Can $10101\dots1$ be a perfect square in any base?

Inpired by another question and it's answer I started to wonder if it's true in other bases as well. I've at least not found any base $b$ where $10101\dots1 = (b^{2k}-1)/(b^2-1)$ (where $k>1$) is a perfect square anytime.

From the answers we can conclude that $8|b^2$ which means that the base must be a multiple of $4$. This is because we must have $b^2/8$ to be an integer.

Also I think/guess that $b^k+1$ must be a perfect square for some $k$. This is because

$${b^{2k}-1\over b^2-1} = {(b^k-1)(b^k+1)\over (b-1)(b+1)}$$

has to be a square.

I've also found that the question is equivalent to if $111\cdots1$ can be a perfect square in base $b^2$. I've seen that it can be a perfect square in base $8$, but $8$ is no perfect square.

• isn't it $1$ a perfect square in base $b^2$? Sep 8, 2017 at 14:58
• @NombreFalso123 Yes, but I probably should have excluded that one... Sep 8, 2017 at 15:00
• This post may contain something useful. Your case is $x=b^2$, $n=2$, $m$ unknown. Also this post may help when $k$ is even? Sep 8, 2017 at 15:03
• A quick search shows no perfect squares for $b,n<100$. My code won't work for numbers bigger than that. file.io/feg1Zp
– Jam
Sep 9, 2017 at 1:13

Just some ideas, too long for comments.

Summary: No such square exists if either $b$ or $k$ is even.

This can be written as $(b^k)^2-(b^2-1)y^2=1$.

The set of positive integer solutions to the Pell equation $x^2-(b^2-1)y^2=1$ are exactly the values:

$$x+y\sqrt{b^2-1}=\left(b+\sqrt{b^2-1}\right)^n; n\in\mathbb Z^{+}$$

So you need to show that $x$ is a power of $b$ only when $n=1$.

There is a recurrence: $x_0=1,x_1=b, x_{n+1}=2bx_n-x_{n-1}$.

This gives $x_2=2b^2-1, x_3=4b^3-3b=b(4b^2-3)$. There is no $b$ (other than $1$) which makes $x_3$ a power of $b$.

We can show that $x_{2n}\equiv (-1)^n\pmod {b^2}$ and $x_{2n+1}\equiv (-1)^{n}b(2n+1)\pmod{b^3}$.

So $x_{2n}$ is never a power of $b$, and if $x_{2n+1}$ is a non-trivial power of $b$, then $2n+1$ is divisible by $b^2$.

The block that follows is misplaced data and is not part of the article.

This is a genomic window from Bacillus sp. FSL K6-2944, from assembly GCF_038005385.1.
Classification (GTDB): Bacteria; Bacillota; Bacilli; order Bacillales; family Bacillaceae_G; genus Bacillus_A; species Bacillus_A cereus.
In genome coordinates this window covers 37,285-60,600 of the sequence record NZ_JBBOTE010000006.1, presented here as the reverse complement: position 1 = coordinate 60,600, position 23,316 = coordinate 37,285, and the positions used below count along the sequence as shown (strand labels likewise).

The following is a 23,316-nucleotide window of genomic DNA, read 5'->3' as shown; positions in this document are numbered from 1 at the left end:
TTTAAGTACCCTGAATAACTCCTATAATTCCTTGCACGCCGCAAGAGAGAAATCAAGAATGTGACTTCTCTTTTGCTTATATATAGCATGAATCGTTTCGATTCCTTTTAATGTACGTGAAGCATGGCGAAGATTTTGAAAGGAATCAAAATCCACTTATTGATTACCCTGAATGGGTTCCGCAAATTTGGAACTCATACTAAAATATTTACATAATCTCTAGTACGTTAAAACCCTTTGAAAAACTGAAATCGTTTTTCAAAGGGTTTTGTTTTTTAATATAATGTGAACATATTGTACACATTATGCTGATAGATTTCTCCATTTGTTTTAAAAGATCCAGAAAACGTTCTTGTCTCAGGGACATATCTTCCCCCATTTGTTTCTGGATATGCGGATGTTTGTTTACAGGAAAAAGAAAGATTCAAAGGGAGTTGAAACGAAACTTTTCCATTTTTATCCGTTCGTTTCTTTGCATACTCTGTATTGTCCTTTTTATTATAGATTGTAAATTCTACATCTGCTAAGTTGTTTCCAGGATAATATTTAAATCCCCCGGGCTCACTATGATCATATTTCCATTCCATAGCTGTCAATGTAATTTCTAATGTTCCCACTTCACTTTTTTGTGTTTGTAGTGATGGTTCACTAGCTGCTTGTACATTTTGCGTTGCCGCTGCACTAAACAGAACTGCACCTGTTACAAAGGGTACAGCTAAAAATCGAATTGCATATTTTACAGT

In particular, you can't have $b$ even.

You can prove inductively that $x_k>b^{k}$ for $k>1$, so the number of digits base $b$ must be at least $b$.

We also get that $x_{m}\equiv (-1)^m\pmod{b+1}$. Then if $x_{2n+1}=b^k$ then $$b^{k}+1\equiv 0\pmod{b+1}$$ and thus $k$ must be odd.

Now, from $y^2=1+b^2+b^4+\cdots +b^{2(k-1)}$ you get that $y^2\equiv k\pmod{b^2-1}$. Since $b$ is odd, you have $8\mid b^2-1$ and since $k$ is odd, we must have that $k\equiv 1\pmod{8}$.

Aside: Actually, $x_n=T_n(b)$ where $T_n$ are the Chebyshev polynomials of the first kind. This might be helpful, not sure. So we are seeking $b,m,k$ so that $T_m(b)=b^k.$

We know that $b,m$ must be odd, $b^2\mid m$, and $k$ must be odd and a square modulo $b^2-1$.

We also have $b^{m}<T_m(b)<2^mb^m$ so $m<k<m(1+\log_b 2)$.

For instance, this means that the smallest $k$ to check for $b=3$ is $k=33,41,49,57.\dots$.

For $b=5$ the smallest candidates for $k$ are: $k=33,81,97,105,\dots.$

For $b=7$, the smallest candidates are $k=57,153,169,177,\dots$.

If $f(x)=1+x+x^2+\cdots +x^{k-1}$ where $k$ is odd, then:

$$f(x)(1-x)+f(-x)(1+x)=2$$

Also, $f(x)f(-x)=\frac{x^{2k}-1}{x^2-1}$, and, again because $k$ is odd, $f(b)$ is odd for any $b$.

This means that $f(b)$ and $f(-b)$ must both be squares.

That means you need $(111\dots1)_b$ a square and $((b-1)0(b-1)0\dots (b-1)01)_b$ to be perfect squares.